Congress might have had a seat at the table, but- as they did for most of Obama’s presidency- they instead attempted to kick the table over. This, despite a looming crisis that required swift action.
Perhaps the strongest objection to the nuclear deal is, “Why should the United States relieve sanctions on a country whose government routinely violates human rights?”
It is absolutely true that Iran is guilty of human rights abuses, including support for the oppressive and bloodthirsty regime in Syria. Further, they are hostile toward Israel and our other Middle Eastern allies. So why negotiate with them?
The short answer is, “Because we don’t want Iran to be a nuclear power, and because the treaty was a far better option than war.
But in May 2018, President Trump withdrew the US from the Iran nuclear accords and re-imposed sanctions.
In response, Iran is now defying the provisions of the deal and behaving aggressively toward the US and our allies.
The other signatories to the deal are trying to save it, though Iran has thus far rejected their efforts and is again testing boundaries, so the outlook is bleak.
While President Trump seems genuine in his desire to avert a war with Iran- again, he called off a retaliatory strike last week- he is surrounded by hawks such as Defense Secretary John Bolton and Secretary of State Mike Pompeo.
It must be noted that while Trump ultimately called off the strike, citing a loss of Iranian life disproportionate to destruction of an unmanned drone, he was still persuaded to order it.
Throughout his presidency, Trump has demonstrated a stunning ineptitude on foreign policy. Judging by his speeches and answers at press briefings, about 70% of the Trump Doctrine consists of posturing and empty bluster, with the other 30% being “You just wait and see.”
When coupled with his pettiness and impulsivity, it does not take much imagination to see us stumbling into war.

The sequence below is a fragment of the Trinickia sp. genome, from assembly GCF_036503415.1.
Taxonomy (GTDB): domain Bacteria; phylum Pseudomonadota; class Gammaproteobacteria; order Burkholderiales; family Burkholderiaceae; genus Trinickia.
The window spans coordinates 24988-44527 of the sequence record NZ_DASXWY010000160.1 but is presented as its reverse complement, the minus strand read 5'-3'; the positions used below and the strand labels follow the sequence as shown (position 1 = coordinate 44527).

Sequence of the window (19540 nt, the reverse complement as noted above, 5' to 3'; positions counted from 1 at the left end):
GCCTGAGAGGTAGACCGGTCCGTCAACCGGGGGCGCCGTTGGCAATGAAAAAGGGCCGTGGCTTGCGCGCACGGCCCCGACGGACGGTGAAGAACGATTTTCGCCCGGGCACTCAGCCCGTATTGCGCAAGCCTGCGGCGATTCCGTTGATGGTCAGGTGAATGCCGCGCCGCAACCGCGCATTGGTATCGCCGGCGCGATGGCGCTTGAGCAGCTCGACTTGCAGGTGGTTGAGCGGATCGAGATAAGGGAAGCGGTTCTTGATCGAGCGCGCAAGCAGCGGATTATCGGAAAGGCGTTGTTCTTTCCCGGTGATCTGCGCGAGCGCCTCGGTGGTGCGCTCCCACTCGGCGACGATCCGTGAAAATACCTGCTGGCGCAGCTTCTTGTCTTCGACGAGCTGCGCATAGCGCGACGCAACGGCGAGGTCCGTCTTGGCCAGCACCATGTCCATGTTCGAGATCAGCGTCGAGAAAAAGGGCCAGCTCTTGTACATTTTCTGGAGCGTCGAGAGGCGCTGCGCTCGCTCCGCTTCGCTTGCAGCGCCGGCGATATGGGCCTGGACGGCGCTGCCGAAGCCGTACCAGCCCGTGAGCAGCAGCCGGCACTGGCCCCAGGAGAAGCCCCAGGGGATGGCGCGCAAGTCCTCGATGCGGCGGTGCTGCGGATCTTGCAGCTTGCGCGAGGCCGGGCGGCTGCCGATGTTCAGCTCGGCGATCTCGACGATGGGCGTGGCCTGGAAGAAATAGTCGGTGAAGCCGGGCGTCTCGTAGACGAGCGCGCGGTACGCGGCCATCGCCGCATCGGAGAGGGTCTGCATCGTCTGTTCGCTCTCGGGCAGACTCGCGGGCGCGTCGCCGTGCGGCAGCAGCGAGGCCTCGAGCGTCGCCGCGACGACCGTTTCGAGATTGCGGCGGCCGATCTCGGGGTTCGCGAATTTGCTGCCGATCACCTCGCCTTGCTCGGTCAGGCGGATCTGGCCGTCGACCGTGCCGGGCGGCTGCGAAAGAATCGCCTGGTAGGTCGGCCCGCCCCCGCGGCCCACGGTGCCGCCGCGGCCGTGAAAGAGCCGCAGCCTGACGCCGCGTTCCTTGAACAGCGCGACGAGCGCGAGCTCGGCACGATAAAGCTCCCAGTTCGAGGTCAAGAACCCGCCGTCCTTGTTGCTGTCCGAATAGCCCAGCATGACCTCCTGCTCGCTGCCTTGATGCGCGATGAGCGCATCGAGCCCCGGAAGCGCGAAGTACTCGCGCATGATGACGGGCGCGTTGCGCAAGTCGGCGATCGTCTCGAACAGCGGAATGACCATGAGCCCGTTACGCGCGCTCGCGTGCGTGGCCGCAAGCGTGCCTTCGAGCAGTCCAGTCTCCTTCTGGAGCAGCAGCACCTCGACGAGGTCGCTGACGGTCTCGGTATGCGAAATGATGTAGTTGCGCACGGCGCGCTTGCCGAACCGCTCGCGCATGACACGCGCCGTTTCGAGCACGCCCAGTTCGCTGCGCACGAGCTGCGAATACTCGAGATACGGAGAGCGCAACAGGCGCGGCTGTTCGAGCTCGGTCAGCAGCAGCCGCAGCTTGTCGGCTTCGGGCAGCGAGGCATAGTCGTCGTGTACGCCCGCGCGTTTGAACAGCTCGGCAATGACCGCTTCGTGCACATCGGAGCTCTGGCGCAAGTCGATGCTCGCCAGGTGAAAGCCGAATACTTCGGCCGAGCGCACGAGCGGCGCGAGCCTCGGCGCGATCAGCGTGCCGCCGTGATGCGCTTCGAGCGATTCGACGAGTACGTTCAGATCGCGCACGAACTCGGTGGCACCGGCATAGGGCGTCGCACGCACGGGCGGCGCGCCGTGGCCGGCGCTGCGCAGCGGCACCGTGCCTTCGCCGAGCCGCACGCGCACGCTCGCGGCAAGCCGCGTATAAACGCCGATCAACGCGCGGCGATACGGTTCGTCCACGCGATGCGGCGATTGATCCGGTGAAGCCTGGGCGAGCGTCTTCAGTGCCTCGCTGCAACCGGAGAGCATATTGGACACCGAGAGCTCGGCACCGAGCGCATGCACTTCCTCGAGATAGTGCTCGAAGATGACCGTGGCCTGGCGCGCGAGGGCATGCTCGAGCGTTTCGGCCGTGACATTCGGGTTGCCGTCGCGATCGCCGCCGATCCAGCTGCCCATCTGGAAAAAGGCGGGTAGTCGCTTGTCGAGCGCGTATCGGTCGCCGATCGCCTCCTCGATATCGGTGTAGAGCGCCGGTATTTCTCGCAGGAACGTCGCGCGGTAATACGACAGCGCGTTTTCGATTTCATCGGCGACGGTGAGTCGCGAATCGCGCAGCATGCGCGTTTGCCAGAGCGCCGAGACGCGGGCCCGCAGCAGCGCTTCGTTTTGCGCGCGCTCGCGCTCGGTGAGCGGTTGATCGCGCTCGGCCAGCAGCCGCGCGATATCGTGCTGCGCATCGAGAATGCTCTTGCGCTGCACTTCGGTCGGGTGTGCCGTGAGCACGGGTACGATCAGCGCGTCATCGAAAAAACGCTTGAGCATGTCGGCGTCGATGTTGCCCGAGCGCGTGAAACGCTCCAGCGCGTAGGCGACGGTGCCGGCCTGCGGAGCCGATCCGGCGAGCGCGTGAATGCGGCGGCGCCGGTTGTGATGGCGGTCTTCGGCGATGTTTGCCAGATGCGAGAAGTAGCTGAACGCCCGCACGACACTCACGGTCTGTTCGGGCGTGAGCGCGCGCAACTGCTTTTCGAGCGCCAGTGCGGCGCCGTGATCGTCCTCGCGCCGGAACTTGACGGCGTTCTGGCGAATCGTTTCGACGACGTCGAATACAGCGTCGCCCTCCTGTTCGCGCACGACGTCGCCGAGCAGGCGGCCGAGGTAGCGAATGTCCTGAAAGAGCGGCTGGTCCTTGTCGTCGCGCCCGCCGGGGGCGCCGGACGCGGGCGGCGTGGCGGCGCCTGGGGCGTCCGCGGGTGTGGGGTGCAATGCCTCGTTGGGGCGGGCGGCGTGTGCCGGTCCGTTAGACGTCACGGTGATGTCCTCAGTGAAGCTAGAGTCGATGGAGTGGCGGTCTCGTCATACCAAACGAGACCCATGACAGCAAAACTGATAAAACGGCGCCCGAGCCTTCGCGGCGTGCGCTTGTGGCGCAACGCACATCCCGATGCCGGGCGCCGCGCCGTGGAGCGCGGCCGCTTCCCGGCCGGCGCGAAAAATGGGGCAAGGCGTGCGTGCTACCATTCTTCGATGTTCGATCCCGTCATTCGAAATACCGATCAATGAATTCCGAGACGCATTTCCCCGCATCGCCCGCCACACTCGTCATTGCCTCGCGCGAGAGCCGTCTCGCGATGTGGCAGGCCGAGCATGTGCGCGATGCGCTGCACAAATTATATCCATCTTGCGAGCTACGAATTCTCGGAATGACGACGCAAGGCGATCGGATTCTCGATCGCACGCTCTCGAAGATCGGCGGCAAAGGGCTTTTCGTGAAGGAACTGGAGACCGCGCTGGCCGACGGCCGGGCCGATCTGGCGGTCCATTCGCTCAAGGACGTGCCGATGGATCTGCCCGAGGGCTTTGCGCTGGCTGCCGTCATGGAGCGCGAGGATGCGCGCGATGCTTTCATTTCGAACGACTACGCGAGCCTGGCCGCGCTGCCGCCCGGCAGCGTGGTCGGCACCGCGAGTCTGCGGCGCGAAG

Given statements such as, “There will indeed be hell to pay…we are watching and we will come after you” (Bolton, while directly addressing Iranian leaders) and “Our military is rebuilt, new and ready to go” (Pompeo, when asked about conflict with Iran) it sounds as though the drums of war are already beating, albeit softly.
Still more alarming, Pompeo may have found a way to circumvent Congress should Trump be persuaded to start a war: given Iranian ties to al-Qaeda (though the closeness is quite debatable), a post 9/11 law may allow the president to declare war on Iran without congressional authorization.
Again, though, Trump seems resolute- for now- in his desire to avoid armed conflict. For example, he has publicly criticized Secretary Bolton for his warmongering. In 2016, Candidate Trump decried frivolous wars of the George W. Bush variety, instead advocating an “America first” isolationism.
However, Trump also withdrew from a deal that was working.
Iran is closer to a nuclear weapon without the deal than with it. The United States is clearly closer to war without the deal than with it.
Trump was warned by everyone from non-partisan diplomats, the previous administration and even some of the less-hawkish Republicans not to walk out of the accord.
But withdraw he did. Now America is less safe and our soldiers are closer to paying for Trump’s folly with their lives.